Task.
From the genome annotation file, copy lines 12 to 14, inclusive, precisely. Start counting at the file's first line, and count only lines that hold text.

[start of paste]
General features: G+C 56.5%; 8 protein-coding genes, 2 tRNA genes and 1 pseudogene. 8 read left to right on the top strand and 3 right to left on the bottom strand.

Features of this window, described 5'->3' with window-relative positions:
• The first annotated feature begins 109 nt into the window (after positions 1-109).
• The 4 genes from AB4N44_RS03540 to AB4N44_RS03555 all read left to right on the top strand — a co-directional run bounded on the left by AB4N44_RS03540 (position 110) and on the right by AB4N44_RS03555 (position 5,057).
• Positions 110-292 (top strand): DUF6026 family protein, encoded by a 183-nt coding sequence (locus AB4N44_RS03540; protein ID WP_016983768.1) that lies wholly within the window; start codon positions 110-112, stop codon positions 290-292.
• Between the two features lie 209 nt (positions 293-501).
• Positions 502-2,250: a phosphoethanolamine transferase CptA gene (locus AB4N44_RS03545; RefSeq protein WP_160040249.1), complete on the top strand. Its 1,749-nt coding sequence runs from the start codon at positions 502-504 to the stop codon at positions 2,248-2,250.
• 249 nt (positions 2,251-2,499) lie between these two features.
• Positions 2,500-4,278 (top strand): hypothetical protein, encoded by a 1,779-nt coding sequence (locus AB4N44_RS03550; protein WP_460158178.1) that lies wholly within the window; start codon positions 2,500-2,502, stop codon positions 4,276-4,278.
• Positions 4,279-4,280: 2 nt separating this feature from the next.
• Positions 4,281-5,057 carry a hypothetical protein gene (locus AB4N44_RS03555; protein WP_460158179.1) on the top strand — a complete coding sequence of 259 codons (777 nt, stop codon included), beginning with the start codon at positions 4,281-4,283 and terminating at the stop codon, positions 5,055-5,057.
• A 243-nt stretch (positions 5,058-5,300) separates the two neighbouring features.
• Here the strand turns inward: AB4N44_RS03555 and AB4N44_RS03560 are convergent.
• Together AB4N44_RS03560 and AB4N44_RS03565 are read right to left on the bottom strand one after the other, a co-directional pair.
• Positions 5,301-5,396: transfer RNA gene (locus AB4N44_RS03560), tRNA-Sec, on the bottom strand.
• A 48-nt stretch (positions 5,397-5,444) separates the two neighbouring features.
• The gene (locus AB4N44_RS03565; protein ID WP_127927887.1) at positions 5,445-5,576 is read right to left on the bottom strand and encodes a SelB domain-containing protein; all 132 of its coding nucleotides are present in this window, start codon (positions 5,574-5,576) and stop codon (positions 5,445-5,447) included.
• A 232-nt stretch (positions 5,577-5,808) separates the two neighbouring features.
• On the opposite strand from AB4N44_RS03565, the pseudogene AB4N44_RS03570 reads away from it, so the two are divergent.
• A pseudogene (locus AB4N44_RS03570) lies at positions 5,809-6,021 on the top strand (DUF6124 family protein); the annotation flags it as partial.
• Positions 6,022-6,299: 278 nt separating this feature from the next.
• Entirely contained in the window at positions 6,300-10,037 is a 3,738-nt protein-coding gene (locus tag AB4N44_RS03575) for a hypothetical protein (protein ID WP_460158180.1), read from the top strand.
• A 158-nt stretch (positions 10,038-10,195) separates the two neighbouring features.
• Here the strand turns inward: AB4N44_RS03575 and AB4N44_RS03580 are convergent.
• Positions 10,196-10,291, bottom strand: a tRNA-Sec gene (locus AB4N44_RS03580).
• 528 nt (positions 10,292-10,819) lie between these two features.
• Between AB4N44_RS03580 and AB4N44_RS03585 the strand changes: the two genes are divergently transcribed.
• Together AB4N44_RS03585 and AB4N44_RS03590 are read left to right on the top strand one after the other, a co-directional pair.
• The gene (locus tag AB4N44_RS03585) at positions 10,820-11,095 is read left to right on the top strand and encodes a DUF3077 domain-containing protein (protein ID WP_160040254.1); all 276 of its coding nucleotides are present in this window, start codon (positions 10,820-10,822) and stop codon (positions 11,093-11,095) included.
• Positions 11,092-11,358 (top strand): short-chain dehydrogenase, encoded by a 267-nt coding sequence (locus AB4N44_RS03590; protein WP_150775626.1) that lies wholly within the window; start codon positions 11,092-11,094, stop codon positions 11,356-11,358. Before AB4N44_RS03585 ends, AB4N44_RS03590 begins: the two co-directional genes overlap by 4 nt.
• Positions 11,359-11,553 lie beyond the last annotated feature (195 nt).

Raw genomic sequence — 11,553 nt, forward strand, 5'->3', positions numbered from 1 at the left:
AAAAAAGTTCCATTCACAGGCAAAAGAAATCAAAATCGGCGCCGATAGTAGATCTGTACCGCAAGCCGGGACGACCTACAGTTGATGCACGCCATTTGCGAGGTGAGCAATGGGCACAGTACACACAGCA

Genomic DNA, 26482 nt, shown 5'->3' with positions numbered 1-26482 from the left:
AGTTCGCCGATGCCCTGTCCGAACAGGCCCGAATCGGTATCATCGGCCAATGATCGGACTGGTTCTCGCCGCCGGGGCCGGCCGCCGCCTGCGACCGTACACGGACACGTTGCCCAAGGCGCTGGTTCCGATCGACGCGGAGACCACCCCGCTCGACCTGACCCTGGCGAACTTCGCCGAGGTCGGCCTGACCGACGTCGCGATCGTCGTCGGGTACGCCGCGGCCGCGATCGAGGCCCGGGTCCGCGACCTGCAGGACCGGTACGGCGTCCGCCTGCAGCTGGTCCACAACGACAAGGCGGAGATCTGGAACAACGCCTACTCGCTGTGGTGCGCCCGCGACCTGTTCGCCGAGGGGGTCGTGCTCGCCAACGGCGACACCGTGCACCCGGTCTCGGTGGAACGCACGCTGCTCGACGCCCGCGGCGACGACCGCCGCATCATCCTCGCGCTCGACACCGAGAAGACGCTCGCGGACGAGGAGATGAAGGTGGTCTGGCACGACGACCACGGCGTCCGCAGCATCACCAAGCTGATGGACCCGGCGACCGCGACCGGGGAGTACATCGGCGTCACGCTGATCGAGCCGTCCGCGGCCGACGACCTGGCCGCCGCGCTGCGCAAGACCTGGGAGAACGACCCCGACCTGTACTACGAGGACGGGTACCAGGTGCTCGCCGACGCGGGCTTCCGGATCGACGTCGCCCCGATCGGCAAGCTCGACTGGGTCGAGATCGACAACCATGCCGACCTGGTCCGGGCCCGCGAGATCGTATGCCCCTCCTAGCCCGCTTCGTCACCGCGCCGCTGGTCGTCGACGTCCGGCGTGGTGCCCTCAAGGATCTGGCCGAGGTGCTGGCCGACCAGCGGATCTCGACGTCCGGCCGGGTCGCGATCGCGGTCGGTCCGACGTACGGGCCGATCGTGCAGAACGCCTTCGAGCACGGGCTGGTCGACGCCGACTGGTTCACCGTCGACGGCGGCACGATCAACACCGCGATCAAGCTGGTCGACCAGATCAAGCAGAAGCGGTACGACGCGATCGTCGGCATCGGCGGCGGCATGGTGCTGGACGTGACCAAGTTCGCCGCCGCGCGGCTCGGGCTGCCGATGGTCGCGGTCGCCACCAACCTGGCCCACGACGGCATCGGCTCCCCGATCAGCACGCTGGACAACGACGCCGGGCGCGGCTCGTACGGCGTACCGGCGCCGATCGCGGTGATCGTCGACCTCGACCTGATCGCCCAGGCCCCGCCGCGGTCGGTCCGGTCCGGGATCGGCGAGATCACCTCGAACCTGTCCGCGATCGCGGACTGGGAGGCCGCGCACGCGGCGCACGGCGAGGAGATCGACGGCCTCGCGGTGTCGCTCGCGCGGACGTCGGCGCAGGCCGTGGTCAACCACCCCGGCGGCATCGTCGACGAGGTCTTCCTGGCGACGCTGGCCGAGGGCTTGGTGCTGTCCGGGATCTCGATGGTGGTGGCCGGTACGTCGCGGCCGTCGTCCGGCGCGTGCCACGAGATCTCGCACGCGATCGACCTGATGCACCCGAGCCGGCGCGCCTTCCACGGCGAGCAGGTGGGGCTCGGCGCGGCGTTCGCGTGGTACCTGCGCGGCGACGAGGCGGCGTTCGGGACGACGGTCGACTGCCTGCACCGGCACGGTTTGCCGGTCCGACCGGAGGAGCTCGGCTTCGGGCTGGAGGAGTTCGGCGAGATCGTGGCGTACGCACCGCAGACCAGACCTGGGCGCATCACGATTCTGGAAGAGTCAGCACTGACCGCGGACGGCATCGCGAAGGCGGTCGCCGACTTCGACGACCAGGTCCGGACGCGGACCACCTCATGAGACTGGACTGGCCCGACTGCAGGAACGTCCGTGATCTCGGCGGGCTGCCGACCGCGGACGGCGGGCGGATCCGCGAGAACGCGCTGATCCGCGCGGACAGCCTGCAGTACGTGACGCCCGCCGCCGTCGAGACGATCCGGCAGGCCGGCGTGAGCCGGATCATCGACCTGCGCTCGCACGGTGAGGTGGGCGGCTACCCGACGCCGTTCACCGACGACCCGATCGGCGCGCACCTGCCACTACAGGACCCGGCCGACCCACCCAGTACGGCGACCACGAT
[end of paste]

• A 243-nt stretch (positions 5,058-5,300) separates the two neighbouring features.
• Here the strand turns inward: AB4N44_RS03555 and AB4N44_RS03560 are convergent.
• Together AB4N44_RS03560 and AB4N44_RS03565 are read right to left on the bottom strand one after the other, a co-directional pair.